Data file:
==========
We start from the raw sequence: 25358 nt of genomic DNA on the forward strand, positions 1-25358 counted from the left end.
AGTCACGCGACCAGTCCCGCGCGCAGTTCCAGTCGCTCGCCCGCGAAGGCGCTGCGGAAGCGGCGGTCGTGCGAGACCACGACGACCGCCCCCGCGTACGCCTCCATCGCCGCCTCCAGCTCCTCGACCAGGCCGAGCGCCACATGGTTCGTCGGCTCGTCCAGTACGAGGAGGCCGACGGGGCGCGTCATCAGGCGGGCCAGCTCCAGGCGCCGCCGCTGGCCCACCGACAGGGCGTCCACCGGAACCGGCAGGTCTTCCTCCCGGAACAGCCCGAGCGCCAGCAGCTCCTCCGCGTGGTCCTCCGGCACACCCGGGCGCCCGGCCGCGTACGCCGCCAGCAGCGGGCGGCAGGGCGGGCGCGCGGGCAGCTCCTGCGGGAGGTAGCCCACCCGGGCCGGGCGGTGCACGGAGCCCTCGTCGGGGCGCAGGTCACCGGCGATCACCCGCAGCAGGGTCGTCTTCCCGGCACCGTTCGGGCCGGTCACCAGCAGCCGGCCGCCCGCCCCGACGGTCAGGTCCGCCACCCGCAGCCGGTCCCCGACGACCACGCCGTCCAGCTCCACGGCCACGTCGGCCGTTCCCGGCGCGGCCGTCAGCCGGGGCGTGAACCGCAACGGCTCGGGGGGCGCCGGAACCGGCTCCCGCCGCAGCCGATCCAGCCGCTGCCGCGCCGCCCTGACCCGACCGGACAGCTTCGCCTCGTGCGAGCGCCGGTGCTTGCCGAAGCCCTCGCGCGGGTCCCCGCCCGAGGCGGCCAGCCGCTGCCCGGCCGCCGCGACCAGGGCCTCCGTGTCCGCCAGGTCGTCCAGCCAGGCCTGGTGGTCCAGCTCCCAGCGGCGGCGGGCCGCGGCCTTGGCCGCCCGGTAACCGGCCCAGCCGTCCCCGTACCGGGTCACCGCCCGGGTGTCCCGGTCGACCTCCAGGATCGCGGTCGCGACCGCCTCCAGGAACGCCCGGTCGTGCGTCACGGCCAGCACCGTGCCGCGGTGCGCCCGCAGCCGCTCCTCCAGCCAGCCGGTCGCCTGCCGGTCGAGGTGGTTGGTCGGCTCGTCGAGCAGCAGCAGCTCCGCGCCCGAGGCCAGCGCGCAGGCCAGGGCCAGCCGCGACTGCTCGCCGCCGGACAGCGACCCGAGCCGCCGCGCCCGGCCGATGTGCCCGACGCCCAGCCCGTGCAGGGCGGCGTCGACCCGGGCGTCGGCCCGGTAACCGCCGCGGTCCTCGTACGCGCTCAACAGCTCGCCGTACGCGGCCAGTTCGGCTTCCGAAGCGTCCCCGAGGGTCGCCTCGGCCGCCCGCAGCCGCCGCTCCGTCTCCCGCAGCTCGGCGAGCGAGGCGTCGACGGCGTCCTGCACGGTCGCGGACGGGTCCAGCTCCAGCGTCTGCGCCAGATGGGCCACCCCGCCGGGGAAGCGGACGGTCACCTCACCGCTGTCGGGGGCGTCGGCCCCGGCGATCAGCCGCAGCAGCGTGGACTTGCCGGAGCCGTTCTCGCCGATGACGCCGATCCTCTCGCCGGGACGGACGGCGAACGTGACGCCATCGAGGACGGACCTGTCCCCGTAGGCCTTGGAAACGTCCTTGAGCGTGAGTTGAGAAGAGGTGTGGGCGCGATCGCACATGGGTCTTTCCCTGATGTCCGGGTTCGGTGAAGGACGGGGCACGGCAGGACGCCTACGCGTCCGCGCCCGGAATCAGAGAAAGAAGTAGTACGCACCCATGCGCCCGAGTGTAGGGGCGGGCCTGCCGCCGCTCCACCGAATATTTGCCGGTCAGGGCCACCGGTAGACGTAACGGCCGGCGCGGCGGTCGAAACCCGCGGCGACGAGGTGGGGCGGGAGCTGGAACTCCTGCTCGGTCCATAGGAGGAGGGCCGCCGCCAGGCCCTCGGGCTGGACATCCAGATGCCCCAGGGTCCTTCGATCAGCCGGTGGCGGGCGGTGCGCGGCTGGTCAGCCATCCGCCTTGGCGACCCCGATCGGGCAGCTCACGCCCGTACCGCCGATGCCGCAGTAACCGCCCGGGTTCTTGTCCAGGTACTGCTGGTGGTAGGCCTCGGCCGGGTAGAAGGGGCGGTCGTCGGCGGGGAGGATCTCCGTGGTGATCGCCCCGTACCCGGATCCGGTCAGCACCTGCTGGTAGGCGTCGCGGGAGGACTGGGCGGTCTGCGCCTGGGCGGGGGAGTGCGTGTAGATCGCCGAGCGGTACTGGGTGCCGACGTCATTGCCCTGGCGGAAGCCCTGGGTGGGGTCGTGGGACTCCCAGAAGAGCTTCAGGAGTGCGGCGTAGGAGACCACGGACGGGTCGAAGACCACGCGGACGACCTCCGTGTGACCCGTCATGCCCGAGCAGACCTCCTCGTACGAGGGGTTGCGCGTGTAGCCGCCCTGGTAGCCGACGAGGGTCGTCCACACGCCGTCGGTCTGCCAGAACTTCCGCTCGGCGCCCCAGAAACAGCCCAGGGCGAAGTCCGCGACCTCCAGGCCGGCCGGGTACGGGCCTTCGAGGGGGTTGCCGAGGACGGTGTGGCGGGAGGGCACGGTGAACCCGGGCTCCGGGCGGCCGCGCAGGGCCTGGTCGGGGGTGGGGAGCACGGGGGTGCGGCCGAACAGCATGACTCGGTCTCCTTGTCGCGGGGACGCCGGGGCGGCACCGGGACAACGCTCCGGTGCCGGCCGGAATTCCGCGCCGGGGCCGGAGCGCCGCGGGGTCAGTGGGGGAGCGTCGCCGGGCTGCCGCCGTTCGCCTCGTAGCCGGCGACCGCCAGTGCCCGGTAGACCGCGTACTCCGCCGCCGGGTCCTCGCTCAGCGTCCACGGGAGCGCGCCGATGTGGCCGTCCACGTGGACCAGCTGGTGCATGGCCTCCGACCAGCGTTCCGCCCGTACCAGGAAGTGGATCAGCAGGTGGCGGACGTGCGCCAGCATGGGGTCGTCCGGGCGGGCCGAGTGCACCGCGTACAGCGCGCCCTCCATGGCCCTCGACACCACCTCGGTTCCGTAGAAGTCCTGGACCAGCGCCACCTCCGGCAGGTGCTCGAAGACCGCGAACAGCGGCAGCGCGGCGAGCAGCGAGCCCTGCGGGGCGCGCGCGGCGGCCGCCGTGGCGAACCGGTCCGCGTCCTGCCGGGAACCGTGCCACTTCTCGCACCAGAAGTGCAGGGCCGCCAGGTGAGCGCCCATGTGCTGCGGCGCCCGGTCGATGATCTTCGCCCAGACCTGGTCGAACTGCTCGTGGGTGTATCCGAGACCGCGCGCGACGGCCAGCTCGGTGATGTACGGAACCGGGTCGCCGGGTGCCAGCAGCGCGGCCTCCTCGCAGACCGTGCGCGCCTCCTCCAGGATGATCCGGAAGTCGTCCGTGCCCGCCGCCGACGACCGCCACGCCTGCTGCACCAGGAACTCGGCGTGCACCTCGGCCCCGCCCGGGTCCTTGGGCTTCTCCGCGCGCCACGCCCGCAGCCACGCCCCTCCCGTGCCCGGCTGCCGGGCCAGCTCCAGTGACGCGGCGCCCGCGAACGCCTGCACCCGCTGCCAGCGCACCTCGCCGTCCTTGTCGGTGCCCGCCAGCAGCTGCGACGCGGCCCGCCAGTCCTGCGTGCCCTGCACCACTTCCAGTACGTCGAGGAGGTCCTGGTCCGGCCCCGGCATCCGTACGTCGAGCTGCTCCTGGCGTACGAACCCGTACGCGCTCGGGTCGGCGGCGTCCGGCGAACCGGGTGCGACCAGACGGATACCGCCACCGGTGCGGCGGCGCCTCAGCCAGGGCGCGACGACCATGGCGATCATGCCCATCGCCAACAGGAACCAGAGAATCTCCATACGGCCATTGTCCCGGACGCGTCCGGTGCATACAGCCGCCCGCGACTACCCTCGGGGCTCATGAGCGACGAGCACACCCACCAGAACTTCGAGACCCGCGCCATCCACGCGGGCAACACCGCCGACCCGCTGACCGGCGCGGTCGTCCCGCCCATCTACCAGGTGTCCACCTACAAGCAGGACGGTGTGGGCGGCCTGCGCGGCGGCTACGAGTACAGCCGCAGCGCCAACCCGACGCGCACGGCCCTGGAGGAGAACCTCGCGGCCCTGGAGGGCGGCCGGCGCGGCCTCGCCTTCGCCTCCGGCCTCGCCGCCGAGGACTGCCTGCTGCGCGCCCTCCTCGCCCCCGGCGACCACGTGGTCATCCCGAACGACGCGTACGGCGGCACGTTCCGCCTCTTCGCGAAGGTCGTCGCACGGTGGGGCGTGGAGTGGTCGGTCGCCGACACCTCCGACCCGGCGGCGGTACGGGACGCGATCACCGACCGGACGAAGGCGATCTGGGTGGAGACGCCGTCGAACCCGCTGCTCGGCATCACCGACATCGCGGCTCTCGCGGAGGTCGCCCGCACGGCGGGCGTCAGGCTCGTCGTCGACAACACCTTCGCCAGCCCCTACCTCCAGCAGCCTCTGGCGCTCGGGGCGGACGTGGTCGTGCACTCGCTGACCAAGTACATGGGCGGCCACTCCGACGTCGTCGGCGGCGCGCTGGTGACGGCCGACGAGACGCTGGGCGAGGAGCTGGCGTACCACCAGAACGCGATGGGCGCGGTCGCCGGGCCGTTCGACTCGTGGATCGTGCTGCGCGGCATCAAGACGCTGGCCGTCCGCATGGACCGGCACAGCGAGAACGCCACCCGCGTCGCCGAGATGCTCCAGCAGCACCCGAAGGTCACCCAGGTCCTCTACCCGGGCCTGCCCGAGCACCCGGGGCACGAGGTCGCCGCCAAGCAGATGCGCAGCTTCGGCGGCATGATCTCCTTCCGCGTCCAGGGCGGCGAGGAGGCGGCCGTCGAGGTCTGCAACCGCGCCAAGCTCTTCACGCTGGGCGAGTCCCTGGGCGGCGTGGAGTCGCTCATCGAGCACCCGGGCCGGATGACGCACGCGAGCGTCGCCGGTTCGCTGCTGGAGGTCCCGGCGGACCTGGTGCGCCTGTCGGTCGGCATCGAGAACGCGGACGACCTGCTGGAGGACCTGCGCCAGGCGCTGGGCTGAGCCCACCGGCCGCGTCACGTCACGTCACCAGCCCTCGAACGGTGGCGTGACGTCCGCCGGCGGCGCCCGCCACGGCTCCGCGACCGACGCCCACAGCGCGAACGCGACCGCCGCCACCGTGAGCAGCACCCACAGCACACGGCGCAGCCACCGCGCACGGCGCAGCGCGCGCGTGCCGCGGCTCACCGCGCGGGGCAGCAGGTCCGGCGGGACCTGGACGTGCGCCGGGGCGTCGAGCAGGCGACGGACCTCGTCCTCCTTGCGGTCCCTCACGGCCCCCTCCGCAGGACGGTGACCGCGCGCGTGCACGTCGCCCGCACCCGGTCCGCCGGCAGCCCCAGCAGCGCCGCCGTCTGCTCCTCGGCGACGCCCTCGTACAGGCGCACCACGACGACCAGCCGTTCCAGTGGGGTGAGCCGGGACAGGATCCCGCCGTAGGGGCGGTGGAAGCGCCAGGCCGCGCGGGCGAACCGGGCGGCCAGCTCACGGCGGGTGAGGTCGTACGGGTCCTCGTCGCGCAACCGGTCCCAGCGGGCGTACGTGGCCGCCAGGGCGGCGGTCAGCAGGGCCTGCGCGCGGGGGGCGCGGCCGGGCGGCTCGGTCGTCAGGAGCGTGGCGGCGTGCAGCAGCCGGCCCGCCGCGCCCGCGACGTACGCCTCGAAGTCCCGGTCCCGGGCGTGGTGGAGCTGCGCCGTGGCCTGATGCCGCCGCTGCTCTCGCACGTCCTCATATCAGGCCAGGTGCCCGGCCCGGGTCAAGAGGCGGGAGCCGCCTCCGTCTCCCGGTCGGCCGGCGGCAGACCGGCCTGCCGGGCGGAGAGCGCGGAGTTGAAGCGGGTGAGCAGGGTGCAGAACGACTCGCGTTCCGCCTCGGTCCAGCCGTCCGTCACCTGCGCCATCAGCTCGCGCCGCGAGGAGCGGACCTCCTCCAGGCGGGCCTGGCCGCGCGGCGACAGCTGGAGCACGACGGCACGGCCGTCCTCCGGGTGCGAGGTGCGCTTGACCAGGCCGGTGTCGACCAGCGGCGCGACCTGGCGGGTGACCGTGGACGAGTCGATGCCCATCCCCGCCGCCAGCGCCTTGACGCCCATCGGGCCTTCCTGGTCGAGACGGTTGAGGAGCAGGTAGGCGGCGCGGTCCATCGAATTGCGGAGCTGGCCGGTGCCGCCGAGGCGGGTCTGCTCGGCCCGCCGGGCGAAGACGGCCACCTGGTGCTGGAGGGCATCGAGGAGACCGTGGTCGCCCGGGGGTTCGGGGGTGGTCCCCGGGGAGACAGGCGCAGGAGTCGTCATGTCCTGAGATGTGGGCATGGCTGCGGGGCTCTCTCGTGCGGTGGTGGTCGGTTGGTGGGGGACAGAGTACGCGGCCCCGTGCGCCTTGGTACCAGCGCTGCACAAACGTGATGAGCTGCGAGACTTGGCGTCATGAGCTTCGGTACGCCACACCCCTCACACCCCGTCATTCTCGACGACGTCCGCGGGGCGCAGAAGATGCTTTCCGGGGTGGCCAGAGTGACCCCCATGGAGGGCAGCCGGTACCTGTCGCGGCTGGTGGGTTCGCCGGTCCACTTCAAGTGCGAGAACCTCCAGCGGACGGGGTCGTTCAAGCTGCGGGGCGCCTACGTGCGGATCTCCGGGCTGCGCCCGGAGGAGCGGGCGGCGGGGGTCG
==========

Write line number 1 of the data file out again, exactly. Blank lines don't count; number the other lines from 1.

We start from the raw sequence: 25358 nt of genomic DNA on the forward strand, positions 1-25358 counted from the left end.